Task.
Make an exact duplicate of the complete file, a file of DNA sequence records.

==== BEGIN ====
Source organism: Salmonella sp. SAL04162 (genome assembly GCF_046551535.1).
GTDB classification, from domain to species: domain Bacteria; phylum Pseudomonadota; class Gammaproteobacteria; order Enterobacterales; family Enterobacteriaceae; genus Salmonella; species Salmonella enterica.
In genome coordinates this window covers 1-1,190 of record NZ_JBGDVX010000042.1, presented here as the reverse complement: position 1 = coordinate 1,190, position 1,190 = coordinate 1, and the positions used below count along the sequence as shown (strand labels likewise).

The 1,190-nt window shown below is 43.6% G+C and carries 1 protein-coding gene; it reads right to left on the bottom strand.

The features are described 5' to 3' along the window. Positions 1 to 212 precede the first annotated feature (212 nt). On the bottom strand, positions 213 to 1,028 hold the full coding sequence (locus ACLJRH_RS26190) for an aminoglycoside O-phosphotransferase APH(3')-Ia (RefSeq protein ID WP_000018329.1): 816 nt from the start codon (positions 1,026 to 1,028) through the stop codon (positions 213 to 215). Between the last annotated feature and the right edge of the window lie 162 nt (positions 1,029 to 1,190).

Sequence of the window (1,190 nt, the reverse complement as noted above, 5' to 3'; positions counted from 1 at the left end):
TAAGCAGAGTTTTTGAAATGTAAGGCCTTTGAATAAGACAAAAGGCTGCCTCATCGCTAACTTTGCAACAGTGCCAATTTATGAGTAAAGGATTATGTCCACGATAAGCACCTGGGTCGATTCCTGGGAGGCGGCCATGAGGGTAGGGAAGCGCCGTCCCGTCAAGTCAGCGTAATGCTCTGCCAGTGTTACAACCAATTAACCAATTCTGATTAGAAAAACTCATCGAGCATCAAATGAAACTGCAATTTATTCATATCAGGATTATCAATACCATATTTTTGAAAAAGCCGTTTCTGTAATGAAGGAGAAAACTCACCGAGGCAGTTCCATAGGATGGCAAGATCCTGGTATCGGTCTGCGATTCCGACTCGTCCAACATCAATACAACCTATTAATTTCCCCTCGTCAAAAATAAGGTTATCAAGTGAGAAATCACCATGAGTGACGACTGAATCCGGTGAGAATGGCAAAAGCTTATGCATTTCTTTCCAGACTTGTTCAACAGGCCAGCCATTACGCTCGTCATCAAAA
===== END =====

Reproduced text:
Source organism: Salmonella sp. SAL04162 (genome assembly GCF_046551535.1).
GTDB classification, from domain to species: domain Bacteria; phylum Pseudomonadota; class Gammaproteobacteria; order Enterobacterales; family Enterobacteriaceae; genus Salmonella; species Salmonella enterica.
In genome coordinates this window covers 1-1,190 of record NZ_JBGDVX010000042.1, presented here as the reverse complement: position 1 = coordinate 1,190, position 1,190 = coordinate 1, and the positions used below count along the sequence as shown (strand labels likewise).

The 1,190-nt window shown below is 43.6% G+C and carries 1 protein-coding gene; it reads right to left on the bottom strand.

The features are described 5' to 3' along the window. Positions 1 to 212 precede the first annotated feature (212 nt). On the bottom strand, positions 213 to 1,028 hold the full coding sequence (locus ACLJRH_RS26190) for an aminoglycoside O-phosphotransferase APH(3')-Ia (RefSeq protein ID WP_000018329.1): 816 nt from the start codon (positions 1,026 to 1,028) through the stop codon (positions 213 to 215). Between the last annotated feature and the right edge of the window lie 162 nt (positions 1,029 to 1,190).

Sequence of the window (1,190 nt, the reverse complement as noted above, 5' to 3'; positions counted from 1 at the left end):
TAAGCAGAGTTTTTGAAATGTAAGGCCTTTGAATAAGACAAAAGGCTGCCTCATCGCTAACTTTGCAACAGTGCCAATTTATGAGTAAAGGATTATGTCCACGATAAGCACCTGGGTCGATTCCTGGGAGGCGGCCATGAGGGTAGGGAAGCGCCGTCCCGTCAAGTCAGCGTAATGCTCTGCCAGTGTTACAACCAATTAACCAATTCTGATTAGAAAAACTCATCGAGCATCAAATGAAACTGCAATTTATTCATATCAGGATTATCAATACCATATTTTTGAAAAAGCCGTTTCTGTAATGAAGGAGAAAACTCACCGAGGCAGTTCCATAGGATGGCAAGATCCTGGTATCGGTCTGCGATTCCGACTCGTCCAACATCAATACAACCTATTAATTTCCCCTCGTCAAAAATAAGGTTATCAAGTGAGAAATCACCATGAGTGACGACTGAATCCGGTGAGAATGGCAAAAGCTTATGCATTTCTTTCCAGACTTGTTCAACAGGCCAGCCATTACGCTCGTCATCAAAA